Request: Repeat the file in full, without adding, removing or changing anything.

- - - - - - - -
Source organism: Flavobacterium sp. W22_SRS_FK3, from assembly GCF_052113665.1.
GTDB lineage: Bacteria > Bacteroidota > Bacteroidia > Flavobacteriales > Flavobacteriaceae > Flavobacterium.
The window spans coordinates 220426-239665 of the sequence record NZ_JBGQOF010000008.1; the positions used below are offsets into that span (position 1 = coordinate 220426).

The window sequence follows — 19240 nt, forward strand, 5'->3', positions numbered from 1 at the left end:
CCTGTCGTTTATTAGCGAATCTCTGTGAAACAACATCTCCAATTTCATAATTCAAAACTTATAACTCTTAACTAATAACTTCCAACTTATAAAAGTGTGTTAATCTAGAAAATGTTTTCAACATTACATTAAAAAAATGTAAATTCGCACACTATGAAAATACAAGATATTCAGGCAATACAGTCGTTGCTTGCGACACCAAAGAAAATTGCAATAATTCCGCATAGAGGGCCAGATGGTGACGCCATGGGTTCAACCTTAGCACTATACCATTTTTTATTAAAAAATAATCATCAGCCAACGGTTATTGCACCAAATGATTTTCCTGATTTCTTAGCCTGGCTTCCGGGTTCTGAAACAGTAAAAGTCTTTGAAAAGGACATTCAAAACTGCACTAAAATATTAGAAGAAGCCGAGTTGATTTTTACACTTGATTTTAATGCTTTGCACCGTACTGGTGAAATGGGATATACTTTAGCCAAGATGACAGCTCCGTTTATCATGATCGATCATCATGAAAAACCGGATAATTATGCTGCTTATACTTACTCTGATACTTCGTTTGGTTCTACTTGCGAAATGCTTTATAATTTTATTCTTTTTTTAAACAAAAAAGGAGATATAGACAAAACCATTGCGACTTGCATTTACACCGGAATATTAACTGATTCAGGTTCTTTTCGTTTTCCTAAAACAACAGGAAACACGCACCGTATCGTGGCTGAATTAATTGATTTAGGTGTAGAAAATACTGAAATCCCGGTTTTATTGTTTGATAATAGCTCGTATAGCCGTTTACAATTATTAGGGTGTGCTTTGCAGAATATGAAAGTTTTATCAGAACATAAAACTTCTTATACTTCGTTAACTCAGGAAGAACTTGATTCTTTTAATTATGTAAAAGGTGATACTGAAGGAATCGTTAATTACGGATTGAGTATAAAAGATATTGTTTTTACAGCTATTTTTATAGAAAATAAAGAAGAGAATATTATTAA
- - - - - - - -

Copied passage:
Source organism: Flavobacterium sp. W22_SRS_FK3, from assembly GCF_052113665.1.
GTDB lineage: Bacteria > Bacteroidota > Bacteroidia > Flavobacteriales > Flavobacteriaceae > Flavobacterium.
The window spans coordinates 220426-239665 of the sequence record NZ_JBGQOF010000008.1; the positions used below are offsets into that span (position 1 = coordinate 220426).

The window sequence follows — 19240 nt, forward strand, 5'->3', positions numbered from 1 at the left end:
CCTGTCGTTTATTAGCGAATCTCTGTGAAACAACATCTCCAATTTCATAATTCAAAACTTATAACTCTTAACTAATAACTTCCAACTTATAAAAGTGTGTTAATCTAGAAAATGTTTTCAACATTACATTAAAAAAATGTAAATTCGCACACTATGAAAATACAAGATATTCAGGCAATACAGTCGTTGCTTGCGACACCAAAGAAAATTGCAATAATTCCGCATAGAGGGCCAGATGGTGACGCCATGGGTTCAACCTTAGCACTATACCATTTTTTATTAAAAAATAATCATCAGCCAACGGTTATTGCACCAAATGATTTTCCTGATTTCTTAGCCTGGCTTCCGGGTTCTGAAACAGTAAAAGTCTTTGAAAAGGACATTCAAAACTGCACTAAAATATTAGAAGAAGCCGAGTTGATTTTTACACTTGATTTTAATGCTTTGCACCGTACTGGTGAAATGGGATATACTTTAGCCAAGATGACAGCTCCGTTTATCATGATCGATCATCATGAAAAACCGGATAATTATGCTGCTTATACTTACTCTGATACTTCGTTTGGTTCTACTTGCGAAATGCTTTATAATTTTATTCTTTTTTTAAACAAAAAAGGAGATATAGACAAAACCATTGCGACTTGCATTTACACCGGAATATTAACTGATTCAGGTTCTTTTCGTTTTCCTAAAACAACAGGAAACACGCACCGTATCGTGGCTGAATTAATTGATTTAGGTGTAGAAAATACTGAAATCCCGGTTTTATTGTTTGATAATAGCTCGTATAGCCGTTTACAATTATTAGGGTGTGCTTTGCAGAATATGAAAGTTTTATCAGAACATAAAACTTCTTATACTTCGTTAACTCAGGAAGAACTTGATTCTTTTAATTATGTAAAAGGTGATACTGAAGGAATCGTTAATTACGGATTGAGTATAAAAGATATTGTTTTTACAGCTATTTTTATAGAAAATAAAGAAGAGAATATTATTAA